Maryland HIV/AIDS advocates and health officials expressed hope about the recent US approval of Truvada to prevent HIV infection, but their hopes were tinged with concerns.
"My concern is that this is not going to be a cure-all for all people at risk for HIV," said Dr. Oxiris Barbot, Baltimore's health commissioner. "The population driving the epidemic is not necessarily the one that is going to be utilizing Truvada to the greatest extent."
Costs would deter developing-country use of the drug to reduce HIV risk among the uninfected, said Dr. Robert C. Gallo, director of the Institute of Human Virology in Maryland. And many people in places such as Baltimore are uninsured and may not have access, either.
Baltimore has been aggressively targeting at-risk populations with testing campaigns. New HIV cases are rising fastest among men who have sex with men, while dropping for other at-risk groups such as IV drug users, city data show. Testing and condom use are crucial to stemming the infection rate, officials say.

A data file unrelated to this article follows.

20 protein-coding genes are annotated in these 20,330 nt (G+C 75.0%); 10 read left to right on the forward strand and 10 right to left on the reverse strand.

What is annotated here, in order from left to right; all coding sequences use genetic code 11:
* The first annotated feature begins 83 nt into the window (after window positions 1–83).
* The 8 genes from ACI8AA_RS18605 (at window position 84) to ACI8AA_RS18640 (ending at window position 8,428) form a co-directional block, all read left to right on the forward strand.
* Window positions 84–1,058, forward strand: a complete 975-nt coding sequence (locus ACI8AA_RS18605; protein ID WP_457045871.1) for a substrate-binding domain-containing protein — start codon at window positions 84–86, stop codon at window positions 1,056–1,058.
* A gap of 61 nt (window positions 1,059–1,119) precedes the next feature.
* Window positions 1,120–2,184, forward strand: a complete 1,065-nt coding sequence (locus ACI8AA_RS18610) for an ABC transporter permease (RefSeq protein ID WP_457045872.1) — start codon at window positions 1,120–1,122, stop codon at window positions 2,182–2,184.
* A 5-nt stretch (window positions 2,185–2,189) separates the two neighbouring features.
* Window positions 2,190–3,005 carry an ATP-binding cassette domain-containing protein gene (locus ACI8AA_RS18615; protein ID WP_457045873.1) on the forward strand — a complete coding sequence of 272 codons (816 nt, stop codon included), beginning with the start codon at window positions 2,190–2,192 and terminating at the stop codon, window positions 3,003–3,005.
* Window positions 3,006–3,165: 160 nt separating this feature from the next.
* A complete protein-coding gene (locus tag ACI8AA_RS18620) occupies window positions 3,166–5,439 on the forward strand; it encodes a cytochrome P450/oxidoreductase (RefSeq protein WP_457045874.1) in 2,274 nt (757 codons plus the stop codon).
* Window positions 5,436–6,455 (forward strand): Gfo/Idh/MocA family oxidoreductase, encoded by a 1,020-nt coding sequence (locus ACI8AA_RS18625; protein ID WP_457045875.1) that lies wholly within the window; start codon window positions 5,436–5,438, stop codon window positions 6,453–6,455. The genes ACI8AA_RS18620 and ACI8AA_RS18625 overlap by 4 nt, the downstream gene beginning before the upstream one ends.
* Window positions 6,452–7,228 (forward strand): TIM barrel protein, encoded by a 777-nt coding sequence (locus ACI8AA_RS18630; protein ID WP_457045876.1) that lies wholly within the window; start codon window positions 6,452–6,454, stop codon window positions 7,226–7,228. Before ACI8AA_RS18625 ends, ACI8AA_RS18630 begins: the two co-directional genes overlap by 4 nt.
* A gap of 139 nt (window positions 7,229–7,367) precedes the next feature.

For the approach to be effective, treatment adherence and risk-reduction counseling are both key. However, "When you are trying to look at who is on all cylinders, that is a small percentage," worries Eduardo Leon Guerrero, medical director at Chase Brexton Health Services in Baltimore. The approach might work especially well in certain groups, such as serodiscordant couples, he said.
"In order to manage my virus, I know that I have to take a daily regimen of pills," said a Towson man with HIV who did not want to be identified. "They go down like vitamins now. The person that is not infected is not equipped ... to think that way and may be more lax."
Back to other news for July 2012
This article was provided by CDC National Prevention Information Network.
It is a part of the publication CDC HIV/Hepatitis/STD/TB Prevention News Update.